Figure 08

In the new page (Figure 09), copy the MX information to that paper that you have set aside at the beginning of this article (in our case and that will be the information that we will configure in our Public MX records and Exchange/e-mail server in our on-premises in a few minutes. Since you are here, also copy the SPF information listed on the same page.

Figure 09

Step 03: Configuring Inbound and Outbound mail (10 minutes)

At this point in the game, we configured already the domain and now we need to configure the mail routing in the Exchange Online Protection.

Logged on the Office Portal, click on Admin, and then Exchange Online Protection, click on mail flow item on the left side and then click on accept domains. Double click on the valid domain ( and make sure that Internal Relay is selected, click save (Figure 10).

Figure 10

The most important step is to configure the connectors, they are responsible for all mail flow, click on connectors. In order to get a better understanding of the Inbound and Outbound connectors we added the diagrams beside each section to show the direction of the email flow (Figure 11).

Figure 11

In order to configure the Inbound Connector, click on + in the Inbound Connectors area. In the new page, define a name for the new connector, select On-premises, in the Sender Domains configure *, in the Sender IP Addresses configure the Public IP used by the SMTP service of your on-premises environment.

In order to configure the Outbound Connector, click on + in the Outbound Connectors area. The first step is to select On-Premises, add the Public IP used by the SMTP Services of your on-premises in the Outbound Delivery section, select the option route all accepted domains through this connector, and click on save.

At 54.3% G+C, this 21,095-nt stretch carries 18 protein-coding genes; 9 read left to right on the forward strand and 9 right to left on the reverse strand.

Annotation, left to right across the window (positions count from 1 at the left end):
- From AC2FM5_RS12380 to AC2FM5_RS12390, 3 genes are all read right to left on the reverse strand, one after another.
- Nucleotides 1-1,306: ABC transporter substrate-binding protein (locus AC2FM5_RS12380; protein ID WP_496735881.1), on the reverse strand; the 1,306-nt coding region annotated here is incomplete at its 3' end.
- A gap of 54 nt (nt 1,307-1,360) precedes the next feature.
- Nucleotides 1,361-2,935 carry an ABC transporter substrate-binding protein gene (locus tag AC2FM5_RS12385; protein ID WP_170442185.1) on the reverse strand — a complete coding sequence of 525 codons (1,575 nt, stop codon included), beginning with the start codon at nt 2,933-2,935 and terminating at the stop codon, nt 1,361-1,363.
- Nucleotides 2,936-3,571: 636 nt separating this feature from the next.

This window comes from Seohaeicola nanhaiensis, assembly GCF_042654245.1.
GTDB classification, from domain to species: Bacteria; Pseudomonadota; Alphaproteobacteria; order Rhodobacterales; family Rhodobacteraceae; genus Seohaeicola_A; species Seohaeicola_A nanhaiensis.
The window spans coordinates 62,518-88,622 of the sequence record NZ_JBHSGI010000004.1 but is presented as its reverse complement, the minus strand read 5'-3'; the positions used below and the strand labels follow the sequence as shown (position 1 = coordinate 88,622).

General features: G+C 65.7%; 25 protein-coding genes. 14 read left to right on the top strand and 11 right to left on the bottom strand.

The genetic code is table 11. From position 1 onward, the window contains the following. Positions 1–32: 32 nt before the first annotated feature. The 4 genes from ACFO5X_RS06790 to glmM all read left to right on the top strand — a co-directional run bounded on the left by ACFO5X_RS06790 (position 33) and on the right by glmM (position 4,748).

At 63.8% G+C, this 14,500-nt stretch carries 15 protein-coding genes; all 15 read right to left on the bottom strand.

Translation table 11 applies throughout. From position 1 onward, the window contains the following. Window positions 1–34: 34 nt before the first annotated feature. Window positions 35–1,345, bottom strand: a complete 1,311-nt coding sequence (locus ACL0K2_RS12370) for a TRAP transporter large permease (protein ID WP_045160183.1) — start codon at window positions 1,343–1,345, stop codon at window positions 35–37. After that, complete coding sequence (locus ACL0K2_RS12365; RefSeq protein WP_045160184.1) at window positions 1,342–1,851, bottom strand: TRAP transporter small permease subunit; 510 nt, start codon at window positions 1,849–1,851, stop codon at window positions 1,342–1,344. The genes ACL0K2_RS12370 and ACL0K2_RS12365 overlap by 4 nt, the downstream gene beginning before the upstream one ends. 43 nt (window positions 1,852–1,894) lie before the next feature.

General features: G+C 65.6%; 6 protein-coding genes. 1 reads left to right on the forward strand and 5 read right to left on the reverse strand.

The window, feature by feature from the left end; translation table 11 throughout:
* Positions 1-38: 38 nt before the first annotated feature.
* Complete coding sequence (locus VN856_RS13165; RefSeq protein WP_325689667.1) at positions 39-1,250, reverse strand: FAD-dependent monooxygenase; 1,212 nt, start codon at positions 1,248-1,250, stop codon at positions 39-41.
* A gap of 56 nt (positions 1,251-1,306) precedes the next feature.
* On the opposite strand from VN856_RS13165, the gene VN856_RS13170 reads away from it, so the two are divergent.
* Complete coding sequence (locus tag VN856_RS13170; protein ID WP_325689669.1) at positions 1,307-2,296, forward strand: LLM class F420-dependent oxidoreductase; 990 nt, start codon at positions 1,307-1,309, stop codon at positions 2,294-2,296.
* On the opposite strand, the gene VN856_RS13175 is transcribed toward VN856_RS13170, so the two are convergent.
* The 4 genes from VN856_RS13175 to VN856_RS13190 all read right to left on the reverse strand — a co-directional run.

Step 04: Switching over the SMTP service to EOP… (15 minutes)

Now that we configured all routing in EOP we can start configuring the Public DNS to transition from the current design to use only EOP.

The first step is to change the MX record to the name that we wrote down in Step 02 (something like In our Public DNS, we will configure the MX record to use only the entry provided by Microsoft. To test such configuration open and the results should be similar to Figure 12.

We will see in a future article here at how to protect even more by allowing only Microsoft servers to connect on your SMTP Server from the Internet.

Figure 12

Since we are in the Public DNS, we are going to change the current SPF record and add the string to your existent SPF record (do not add such string right at the beginning or at the end of the current string). If you do not have an SPF record, then create a new TXT record and add the following string: V=spf1 –all

After that, we can use site and enter and the results for your domain should be similar to figure 13.

Figure 13

The last step is to configure your internal mail server to forward all mail traffic to the EOP servers and you need to configure your send connector (if using Exchange Server we need to configure it to use a smart host). The configuration that is required is to make sure that all traffic to the Internet is forwarded to that same name that we wrote down on Step 2 as smart host, as shown in Figure 14 (using Exchange server 2013).

Figure 14


Stop the clock! How was it? The main goal of this article was to show how easy is to configure the simple settings to transition your on-premises environment to use Exchange Online Protection. After performing the changes described here all your mail flow will be secure through Exchange Online Protection.

Bear in mind, that the service has several features to be configured and we will be talking about them in a future article here at In this article we configured the basics to get you going, but there is a lot of room for improvements, such as: directory synchronization and filtering at EOP level, filters, transport rules, spam and so forth.

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1 thought on “How to transition your current SMTP service to EOP in 45 minutes or less”

  1. Pls, did you configure the MX record used as the smarthost also on the internal dns ? if not what MX record do you have internally ? Thanks, awaits your quick response.